Person looking at a Fitbit watch in a Best Buy store

Reviewing Health Announcements at Google, Facebook, and Apple

By Adriana Krasniansky

Over the past several days, technology players Google, Apple, and Facebook have each reported health-related business news. In this blog post, we examine their announcements and identify emerging ethical questions in the digital health space.

On Nov. 1, Google announced plans to acquire smartwatch maker Fitbit for $2.1 billion in 2020, subject to regulatory approval. The purchase is expected to jumpstart the production of Google’s own health wearables; the company has already invested at least $40 million in wearable research, absorbing watchmaker Fossil’s R&D technology in January 2019.

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Illustration of multicolored profiles. An overlay of strings of ones and zeroes is visible

Understanding Racial Bias in Medical AI Training Data

By Adriana Krasniansky

Interest in artificially intelligent (AI) health care has grown at an astounding pace: the global AI health care market is expected to reach $17.8 billion by 2025 and AI-powered systems are being designed to support medical activities ranging from patient diagnosis and triaging to drug pricing. 

Yet, as researchers across technology and medical fields agree, “AI systems are only as good as the data we put into them.” When AI systems are trained on patient datasets that are incomplete or under/misrepresentative of certain populations, they stand to develop discriminatory biases in their outcomes. In this article, we present three examples that demonstrate the potential for racial bias in medical AI based on training data. Read More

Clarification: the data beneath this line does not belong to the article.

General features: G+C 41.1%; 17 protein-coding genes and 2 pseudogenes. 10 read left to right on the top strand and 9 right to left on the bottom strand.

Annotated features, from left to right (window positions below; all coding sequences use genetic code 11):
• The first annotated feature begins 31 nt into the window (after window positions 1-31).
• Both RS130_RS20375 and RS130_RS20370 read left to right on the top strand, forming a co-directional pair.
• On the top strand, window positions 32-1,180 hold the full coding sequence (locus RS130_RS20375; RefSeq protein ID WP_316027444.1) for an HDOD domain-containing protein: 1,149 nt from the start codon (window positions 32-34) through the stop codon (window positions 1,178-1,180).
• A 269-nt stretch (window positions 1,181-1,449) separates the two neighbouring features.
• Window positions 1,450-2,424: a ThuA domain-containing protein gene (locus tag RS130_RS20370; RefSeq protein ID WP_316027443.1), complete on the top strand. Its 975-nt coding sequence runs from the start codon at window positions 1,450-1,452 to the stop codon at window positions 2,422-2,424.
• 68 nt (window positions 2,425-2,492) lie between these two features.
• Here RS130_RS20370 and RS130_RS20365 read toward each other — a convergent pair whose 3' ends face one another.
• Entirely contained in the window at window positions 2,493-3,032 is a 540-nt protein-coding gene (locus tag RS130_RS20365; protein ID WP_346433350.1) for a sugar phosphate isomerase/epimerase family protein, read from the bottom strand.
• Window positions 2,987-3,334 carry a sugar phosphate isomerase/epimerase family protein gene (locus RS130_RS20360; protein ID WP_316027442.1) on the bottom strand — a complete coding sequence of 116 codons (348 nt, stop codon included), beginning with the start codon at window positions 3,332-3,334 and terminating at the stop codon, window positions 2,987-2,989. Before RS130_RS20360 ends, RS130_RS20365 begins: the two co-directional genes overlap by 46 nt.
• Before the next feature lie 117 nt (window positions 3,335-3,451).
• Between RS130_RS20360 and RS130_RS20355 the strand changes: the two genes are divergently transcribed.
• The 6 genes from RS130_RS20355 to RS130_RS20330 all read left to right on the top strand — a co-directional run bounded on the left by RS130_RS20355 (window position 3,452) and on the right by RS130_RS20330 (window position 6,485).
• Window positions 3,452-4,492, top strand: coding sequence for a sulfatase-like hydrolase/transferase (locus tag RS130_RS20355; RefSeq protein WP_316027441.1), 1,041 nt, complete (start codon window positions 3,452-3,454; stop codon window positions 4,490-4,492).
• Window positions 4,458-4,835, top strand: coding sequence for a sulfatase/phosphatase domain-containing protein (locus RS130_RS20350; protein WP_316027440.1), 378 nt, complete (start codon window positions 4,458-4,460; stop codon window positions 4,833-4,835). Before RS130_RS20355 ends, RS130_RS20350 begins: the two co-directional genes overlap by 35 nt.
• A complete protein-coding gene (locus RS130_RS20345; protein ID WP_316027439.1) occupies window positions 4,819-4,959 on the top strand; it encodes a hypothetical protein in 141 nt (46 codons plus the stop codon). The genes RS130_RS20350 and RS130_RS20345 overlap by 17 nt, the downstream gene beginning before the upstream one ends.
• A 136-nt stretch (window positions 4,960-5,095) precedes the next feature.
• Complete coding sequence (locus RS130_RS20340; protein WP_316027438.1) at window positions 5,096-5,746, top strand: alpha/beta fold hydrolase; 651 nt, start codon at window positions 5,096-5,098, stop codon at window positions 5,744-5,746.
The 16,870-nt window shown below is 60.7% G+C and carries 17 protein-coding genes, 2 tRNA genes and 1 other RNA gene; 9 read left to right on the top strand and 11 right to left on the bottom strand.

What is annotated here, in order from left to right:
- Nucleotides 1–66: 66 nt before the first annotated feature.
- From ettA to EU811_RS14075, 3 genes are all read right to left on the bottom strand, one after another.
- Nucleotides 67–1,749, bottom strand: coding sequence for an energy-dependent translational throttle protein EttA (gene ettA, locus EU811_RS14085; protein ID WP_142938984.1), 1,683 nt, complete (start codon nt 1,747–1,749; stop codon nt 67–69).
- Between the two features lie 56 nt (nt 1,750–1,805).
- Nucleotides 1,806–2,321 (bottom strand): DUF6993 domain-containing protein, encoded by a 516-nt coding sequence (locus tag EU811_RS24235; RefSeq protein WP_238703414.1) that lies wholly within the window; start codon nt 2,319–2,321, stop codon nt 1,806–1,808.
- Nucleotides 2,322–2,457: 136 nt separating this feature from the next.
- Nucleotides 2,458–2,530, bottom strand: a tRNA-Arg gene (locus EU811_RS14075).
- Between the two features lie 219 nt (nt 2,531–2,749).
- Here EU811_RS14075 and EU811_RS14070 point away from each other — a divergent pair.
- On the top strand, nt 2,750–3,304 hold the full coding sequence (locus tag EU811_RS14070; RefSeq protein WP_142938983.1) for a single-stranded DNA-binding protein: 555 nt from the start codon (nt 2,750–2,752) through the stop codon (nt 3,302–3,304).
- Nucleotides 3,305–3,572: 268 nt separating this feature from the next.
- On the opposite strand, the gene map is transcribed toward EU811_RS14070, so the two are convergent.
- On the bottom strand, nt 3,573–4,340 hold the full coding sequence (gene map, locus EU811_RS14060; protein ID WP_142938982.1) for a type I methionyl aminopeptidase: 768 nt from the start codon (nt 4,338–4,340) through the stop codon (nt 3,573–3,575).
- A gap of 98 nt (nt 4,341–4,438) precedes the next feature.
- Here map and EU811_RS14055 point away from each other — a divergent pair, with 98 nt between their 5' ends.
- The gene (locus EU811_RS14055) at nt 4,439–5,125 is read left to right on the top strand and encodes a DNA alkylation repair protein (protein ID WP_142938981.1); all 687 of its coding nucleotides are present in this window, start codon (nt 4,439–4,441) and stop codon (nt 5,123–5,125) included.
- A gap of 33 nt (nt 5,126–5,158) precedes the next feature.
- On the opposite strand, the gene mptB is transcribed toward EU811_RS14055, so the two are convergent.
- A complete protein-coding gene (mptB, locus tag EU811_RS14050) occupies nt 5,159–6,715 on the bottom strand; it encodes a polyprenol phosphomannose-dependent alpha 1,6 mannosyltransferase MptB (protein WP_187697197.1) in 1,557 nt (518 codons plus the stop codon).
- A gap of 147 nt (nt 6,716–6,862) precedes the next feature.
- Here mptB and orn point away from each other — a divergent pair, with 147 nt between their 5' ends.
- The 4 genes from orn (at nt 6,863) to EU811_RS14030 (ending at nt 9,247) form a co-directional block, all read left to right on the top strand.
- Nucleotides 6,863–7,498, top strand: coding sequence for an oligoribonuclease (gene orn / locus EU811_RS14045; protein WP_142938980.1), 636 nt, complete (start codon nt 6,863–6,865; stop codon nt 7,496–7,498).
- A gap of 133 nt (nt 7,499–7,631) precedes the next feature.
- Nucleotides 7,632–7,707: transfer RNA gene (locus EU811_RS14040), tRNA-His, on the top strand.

Photograph from above of a health care provider taking a patient's blood pressure.

Diving Deeper into Amazon Alexa’s HIPAA Compliance

By Adriana Krasniansky

Earlier this year, consumer technology company Amazon made waves in health care when it announced that its Alexa Skills Kit, a suite of tools for building voice programs, would be HIPAA compliant. Using the Alexa Skills Kit, companies could build voice experiences for Amazon Echo devices that communicate personal health information with patients. 

Amazon initially limited access to its HIPAA-updated voice platform to six health care companies, ranging from pharmacy benefit managers (PBMs) to hospitals. However, Amazon plans to expand access and has identified health care as a top focus area. Given Thursday’s announcement of new Alexa-enabled wearables (earbuds, glasses, a biometric ring)—likely indicators of upcoming personal health applications—let’s dive deeper into Alexa’s HIPAA compliance and its implications for the health care industry.
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Photograph of a doctor holding a headset sitting in front of a laptop

Navigating Sensitive Hospital Conversations in the Age of Telemedicine

By Adriana Krasniansky

On March 5, 2019, a terminally ill patient from Fremont, California, learned that he was expected to die within several days. The doctor who delivered the news did so via a robotic video teleconferencing device. 

Ernest Quintana, a 79-year-old patient with a previously-diagnosed terminal lung condition, was taken to the Kaiser Permanente Fremont Medical Center emergency room after reporting shortness of breath. His 16-year-old granddaughter, Annalisia Wilharm, was with him when a nurse stopped by and said that a doctor would visit shortly to deliver Mr. Quintana’s results. 

The video below, recorded by Ms. Wilharm, shows Mr. Quintana’s consultation with a critical care doctor through an Ava Robotics telepresence device—in which the doctor explains Mr. Quintana’s rapidly worsening condition and suggests transitioning to comfort care. Ms. Wilharm and her family chose to share the video with local media and on Facebook, inciting a debate around the legal and ethical challenges of using telemedicine in critical care conversations. 

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